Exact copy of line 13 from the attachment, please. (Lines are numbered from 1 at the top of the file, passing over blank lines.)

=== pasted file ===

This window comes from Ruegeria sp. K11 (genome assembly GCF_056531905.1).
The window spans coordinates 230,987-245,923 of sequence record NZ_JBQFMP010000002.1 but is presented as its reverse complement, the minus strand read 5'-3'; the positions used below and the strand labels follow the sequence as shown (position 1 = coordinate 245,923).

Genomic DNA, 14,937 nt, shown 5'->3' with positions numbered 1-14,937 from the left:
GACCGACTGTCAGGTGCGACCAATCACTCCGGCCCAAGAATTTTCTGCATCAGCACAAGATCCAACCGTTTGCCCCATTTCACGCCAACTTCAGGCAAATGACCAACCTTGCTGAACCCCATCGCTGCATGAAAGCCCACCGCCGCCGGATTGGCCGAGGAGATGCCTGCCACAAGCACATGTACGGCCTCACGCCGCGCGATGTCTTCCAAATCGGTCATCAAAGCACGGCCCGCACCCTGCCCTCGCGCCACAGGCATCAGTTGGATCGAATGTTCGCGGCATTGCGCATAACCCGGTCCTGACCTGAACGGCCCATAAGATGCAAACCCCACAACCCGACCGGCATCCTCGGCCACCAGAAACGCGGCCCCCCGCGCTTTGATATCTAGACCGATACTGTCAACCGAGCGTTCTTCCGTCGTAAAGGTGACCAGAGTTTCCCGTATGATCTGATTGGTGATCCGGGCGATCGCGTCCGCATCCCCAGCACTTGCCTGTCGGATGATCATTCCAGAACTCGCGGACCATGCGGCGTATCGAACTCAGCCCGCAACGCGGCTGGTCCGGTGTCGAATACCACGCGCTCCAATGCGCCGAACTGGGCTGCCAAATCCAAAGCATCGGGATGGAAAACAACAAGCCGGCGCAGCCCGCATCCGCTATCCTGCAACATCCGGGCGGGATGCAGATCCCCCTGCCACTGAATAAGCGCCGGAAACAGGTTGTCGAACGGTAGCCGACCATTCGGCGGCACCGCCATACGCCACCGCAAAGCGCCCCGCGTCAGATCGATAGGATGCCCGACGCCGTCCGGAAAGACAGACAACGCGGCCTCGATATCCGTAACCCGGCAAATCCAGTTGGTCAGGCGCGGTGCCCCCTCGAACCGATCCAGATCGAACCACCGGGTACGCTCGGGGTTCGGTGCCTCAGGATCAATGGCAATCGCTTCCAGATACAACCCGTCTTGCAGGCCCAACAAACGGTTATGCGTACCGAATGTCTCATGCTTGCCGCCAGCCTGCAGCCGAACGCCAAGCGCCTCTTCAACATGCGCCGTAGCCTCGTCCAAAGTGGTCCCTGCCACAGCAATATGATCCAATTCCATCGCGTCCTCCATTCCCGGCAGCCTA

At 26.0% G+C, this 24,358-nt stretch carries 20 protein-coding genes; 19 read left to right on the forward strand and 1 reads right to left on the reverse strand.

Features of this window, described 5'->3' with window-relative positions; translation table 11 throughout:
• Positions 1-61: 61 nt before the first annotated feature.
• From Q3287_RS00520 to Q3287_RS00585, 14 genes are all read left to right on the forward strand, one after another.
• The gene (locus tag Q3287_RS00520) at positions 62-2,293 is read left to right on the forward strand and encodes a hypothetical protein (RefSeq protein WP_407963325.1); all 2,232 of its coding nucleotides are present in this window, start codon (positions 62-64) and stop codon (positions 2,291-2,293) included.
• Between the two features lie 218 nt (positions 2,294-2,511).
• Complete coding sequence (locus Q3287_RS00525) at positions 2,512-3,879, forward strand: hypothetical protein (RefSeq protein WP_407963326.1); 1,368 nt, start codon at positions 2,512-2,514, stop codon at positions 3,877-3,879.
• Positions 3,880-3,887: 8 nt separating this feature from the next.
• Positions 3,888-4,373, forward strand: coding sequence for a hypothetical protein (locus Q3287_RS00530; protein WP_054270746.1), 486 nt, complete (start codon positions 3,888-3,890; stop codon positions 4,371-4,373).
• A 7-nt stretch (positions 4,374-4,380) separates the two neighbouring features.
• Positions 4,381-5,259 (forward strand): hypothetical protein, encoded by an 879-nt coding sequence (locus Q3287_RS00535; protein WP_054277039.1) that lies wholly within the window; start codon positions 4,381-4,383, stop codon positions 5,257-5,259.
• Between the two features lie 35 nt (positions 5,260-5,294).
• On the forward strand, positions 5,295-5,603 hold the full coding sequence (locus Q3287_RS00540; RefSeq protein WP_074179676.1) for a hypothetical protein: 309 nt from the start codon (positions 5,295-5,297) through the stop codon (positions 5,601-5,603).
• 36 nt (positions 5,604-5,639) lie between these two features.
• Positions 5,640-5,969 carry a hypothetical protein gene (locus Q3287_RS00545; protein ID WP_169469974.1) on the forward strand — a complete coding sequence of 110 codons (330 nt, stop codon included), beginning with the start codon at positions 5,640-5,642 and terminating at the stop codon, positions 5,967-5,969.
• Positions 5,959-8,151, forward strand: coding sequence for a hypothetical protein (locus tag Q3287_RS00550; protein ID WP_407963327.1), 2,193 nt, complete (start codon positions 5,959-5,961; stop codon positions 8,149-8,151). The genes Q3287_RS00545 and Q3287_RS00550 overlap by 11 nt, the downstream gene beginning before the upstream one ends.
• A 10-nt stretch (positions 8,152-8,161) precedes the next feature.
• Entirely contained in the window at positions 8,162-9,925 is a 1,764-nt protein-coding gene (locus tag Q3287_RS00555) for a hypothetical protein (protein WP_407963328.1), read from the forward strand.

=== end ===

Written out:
• Positions 3,888-4,373, forward strand: coding sequence for a hypothetical protein (locus Q3287_RS00530; protein WP_054270746.1), 486 nt, complete (start codon positions 3,888-3,890; stop codon positions 4,371-4,373).